We have set up a database that hosts published measurements of molecular components of breast milk. With its ca 10,000 datapoints, MilkyBase is far from the volume that is expectable from a Big Data project. However, we hope to initiate an ontology that would be used by researchers as well as clinicians to input their own data, so to create a “periodic table” of other important food-types, as a pool for collective knowledge13. Therefore, the template for inputting the data must be user-friendly enough, on commonly used platform, easily handled by the data donors. This is the reason why Microsoft Excel was chosen, as the most ubiquitous package that can link tables and be programmed via the Visual Basic for Applications (VBA) language. The VBA programs will aid both input check and data analysis (such as comparing own and others’ similar observations) and serve as incentives to authors to submit relevant data. This is a kind of wiki-philosophy, which should result in a much bigger data volume than its current size.


With its current size, the navigation and data processing are running at an acceptable speed, but the Excel platform will not be practical as the volume of the data increases, therefore, with time, it will be imported into an SQL server and the Excel sheets will serve a transit area for data donors, for initial curation.

Variety and veracity

As these are closely related, we discuss them together. Our goal was to digitize published data in a rigorously organized database, ready to be analysed by considering the milk composition as a function of various conditions. Therefore we tried to avoid changing published data, except in trivial cases, such as conversion of units for the sake of uniformity. Many times we found ambiguity or controversy in the terminology used by authors. An example for this is the concentration of a particular fatty acid molecule, which was mostly reported as a proportion relative to the total fatty acid, but sometimes proportion in the total milk mass, and sometimes even just the proportion of the total measured fatty acids. In such cases, we used our best knowledge and expert help to make these concepts well-defined and quantified. Such efforts admittedly bear the footprint of the database developer’s judgement.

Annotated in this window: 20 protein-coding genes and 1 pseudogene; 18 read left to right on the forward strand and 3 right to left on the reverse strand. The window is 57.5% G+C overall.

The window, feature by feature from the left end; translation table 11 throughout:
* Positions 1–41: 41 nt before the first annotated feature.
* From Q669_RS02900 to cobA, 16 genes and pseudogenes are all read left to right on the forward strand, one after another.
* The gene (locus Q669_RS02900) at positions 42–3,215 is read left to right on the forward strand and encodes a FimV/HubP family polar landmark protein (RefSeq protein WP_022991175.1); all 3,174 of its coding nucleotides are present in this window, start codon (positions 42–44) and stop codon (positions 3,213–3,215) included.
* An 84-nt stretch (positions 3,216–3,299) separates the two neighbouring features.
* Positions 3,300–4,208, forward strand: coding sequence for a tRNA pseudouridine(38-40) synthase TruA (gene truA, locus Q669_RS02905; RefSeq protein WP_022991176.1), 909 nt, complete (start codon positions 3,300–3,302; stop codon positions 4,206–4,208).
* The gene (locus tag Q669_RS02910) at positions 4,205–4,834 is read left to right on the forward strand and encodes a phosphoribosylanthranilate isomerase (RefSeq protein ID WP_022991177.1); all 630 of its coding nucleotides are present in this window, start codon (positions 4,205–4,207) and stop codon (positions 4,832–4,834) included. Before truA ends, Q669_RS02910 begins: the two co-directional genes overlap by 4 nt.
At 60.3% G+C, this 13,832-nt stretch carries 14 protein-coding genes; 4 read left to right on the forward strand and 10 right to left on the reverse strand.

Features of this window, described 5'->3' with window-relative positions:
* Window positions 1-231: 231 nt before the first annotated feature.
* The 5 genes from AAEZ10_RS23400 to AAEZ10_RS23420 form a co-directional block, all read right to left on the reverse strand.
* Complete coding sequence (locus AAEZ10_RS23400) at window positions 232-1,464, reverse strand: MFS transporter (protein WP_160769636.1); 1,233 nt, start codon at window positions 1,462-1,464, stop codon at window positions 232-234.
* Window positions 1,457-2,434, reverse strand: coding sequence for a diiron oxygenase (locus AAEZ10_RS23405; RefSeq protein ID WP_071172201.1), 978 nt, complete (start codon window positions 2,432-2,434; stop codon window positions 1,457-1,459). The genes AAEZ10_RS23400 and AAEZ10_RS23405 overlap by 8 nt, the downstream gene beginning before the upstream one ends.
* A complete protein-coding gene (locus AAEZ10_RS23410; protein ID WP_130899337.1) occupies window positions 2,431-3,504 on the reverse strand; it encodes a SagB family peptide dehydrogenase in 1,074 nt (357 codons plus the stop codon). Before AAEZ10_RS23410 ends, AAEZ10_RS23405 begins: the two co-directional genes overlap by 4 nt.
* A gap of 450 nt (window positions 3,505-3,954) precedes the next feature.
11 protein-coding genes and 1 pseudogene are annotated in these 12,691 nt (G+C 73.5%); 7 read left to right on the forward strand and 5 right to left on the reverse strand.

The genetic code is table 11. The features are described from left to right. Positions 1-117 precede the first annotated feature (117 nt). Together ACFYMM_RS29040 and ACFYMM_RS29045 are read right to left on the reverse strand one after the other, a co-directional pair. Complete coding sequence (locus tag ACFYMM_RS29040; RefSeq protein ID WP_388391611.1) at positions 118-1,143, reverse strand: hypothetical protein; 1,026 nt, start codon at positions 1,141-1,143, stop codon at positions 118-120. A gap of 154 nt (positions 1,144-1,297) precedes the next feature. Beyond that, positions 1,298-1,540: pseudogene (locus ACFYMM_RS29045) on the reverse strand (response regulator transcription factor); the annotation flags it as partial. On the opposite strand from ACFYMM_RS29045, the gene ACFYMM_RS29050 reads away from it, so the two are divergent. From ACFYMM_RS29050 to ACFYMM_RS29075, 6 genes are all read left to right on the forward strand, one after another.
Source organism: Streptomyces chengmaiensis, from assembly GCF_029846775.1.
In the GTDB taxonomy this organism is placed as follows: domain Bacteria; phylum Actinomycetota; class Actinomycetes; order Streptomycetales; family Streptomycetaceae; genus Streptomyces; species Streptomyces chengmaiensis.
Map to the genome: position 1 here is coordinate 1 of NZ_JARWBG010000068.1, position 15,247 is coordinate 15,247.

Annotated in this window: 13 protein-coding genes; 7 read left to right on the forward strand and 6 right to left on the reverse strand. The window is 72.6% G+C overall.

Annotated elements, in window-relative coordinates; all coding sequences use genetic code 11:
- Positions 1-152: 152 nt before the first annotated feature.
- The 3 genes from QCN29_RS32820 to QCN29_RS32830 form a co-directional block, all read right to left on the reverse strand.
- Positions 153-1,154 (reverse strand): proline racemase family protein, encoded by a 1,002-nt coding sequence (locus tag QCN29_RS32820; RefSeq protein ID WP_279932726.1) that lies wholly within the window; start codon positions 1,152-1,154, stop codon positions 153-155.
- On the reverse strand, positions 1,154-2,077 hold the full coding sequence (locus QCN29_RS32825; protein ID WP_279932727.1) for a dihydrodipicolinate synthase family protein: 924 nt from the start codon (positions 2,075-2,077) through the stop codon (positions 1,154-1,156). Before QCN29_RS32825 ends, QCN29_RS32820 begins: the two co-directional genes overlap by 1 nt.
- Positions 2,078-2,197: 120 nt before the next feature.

If there are trivial mistakes in the publication (such as conversion error from one unit to another one) that were easily correctable then we did so; otherwise, either we left the record out, or marked it as “suspicious”. Even so, the resultant database is inevitably imperfect. However, the discrepancies should get detected as the database is being used.

Note that the variety - veracity issue is closely related to the syntax and semantics of the fields of the database. While its syntax can be checked in an automated way, its semantics frequently reveals anomalies, affecting what data can be inputted (variety) and how can those be validated (veracity).

For compatibility, we fixed the “mass/volume milk” concentration of each biochemical component as the target response value. By “Component” we mean either a molecule or a group of molecules, such as say “linoleic acid”; or “fatty acid”. Both are “Components”, while the first is a special case of the second. Grouping like this follows a hierarchical tree structure as published data suggest (see Fig. 1). This way, not only the density of a particular molecule, but any components from the level next to the HM root, can be inputted.

Fig. 1
figure 1

Tree-structure of components.